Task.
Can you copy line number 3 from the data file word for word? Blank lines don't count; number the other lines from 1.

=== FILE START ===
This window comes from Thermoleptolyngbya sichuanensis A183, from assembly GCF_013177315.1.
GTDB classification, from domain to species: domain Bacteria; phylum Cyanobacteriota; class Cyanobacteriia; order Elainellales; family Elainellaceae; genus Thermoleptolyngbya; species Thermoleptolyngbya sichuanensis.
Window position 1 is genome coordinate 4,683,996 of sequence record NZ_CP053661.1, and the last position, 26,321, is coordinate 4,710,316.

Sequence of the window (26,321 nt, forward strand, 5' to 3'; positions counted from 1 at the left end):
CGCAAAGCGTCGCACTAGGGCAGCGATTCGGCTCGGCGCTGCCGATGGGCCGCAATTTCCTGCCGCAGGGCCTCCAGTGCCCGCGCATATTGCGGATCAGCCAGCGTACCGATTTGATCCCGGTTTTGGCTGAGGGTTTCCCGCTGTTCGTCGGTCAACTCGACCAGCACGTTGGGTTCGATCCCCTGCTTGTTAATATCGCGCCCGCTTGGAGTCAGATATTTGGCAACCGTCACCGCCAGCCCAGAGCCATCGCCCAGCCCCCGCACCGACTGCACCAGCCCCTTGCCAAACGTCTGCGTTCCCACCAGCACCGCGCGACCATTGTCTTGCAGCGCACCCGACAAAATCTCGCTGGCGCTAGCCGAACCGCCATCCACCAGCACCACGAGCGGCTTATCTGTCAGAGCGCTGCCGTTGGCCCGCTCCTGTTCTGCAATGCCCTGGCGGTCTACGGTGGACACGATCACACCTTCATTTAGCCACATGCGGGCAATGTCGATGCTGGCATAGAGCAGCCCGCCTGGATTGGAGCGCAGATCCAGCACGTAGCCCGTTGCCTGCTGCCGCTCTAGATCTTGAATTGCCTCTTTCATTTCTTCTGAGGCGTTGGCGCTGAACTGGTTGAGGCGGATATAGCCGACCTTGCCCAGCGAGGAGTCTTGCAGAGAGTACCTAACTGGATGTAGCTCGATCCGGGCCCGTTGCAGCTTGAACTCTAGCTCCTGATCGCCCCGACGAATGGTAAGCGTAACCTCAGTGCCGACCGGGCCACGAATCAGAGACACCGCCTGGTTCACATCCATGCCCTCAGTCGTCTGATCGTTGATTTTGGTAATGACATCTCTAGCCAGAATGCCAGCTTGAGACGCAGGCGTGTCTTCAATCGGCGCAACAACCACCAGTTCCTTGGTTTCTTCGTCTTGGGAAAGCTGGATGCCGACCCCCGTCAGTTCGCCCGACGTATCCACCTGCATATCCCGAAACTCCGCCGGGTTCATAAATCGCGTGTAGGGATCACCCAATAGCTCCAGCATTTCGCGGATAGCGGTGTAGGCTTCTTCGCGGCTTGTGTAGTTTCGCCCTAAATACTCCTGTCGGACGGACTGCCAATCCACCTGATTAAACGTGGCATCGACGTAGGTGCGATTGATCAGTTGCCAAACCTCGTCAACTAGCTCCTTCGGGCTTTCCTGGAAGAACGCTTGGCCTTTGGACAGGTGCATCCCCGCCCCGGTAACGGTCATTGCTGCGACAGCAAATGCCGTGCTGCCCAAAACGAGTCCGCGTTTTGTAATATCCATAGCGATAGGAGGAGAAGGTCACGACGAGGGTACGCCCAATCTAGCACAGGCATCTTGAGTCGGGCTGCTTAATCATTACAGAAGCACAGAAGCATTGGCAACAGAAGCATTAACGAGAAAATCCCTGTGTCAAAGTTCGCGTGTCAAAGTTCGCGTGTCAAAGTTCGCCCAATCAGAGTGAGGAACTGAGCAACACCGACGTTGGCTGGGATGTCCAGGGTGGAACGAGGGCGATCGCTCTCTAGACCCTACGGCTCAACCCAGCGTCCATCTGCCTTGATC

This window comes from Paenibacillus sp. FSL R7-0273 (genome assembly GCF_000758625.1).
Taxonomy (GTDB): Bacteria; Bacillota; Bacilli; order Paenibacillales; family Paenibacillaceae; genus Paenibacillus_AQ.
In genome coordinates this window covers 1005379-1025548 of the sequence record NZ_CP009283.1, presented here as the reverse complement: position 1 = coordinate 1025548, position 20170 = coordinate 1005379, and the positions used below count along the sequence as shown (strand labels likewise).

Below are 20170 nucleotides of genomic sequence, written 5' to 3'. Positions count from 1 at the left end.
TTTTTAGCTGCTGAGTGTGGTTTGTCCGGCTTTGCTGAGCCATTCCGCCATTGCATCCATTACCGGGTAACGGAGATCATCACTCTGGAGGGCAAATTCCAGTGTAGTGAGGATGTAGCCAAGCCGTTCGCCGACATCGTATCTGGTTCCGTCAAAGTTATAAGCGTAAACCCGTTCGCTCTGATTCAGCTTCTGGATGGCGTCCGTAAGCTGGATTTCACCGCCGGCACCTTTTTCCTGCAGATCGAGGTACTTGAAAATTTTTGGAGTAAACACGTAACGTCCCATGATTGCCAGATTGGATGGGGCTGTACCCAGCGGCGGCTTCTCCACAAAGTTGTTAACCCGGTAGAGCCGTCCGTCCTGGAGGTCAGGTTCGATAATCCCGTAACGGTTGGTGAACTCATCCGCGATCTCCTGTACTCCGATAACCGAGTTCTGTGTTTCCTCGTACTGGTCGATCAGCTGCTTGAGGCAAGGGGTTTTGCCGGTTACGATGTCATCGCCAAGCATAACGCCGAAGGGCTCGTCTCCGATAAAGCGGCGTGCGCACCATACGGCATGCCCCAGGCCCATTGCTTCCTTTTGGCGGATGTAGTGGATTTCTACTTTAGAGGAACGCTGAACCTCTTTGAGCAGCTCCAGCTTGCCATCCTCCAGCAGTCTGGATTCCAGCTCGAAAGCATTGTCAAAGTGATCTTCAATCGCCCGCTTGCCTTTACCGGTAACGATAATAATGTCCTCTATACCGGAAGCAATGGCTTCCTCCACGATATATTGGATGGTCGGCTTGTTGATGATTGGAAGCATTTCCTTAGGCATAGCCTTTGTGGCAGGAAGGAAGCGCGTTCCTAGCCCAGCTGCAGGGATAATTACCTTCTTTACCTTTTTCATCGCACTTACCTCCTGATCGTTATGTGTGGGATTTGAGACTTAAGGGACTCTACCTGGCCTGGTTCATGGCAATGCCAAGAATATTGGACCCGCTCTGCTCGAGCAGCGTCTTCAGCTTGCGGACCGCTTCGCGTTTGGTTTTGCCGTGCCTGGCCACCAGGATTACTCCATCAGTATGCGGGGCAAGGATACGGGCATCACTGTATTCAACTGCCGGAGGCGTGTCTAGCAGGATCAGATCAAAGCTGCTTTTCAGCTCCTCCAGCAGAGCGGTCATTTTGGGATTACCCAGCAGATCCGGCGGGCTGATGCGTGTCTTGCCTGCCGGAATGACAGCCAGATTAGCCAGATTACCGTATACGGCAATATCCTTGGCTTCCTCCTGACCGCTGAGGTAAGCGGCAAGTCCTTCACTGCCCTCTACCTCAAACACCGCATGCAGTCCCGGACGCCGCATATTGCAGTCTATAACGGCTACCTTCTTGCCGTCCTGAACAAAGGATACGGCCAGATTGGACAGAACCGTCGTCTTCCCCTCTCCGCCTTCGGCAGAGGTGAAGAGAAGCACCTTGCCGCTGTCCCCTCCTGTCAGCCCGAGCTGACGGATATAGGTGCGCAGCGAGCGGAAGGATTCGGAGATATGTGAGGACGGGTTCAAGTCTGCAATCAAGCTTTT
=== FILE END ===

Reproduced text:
Window position 1 is genome coordinate 4,683,996 of sequence record NZ_CP053661.1, and the last position, 26,321, is coordinate 4,710,316.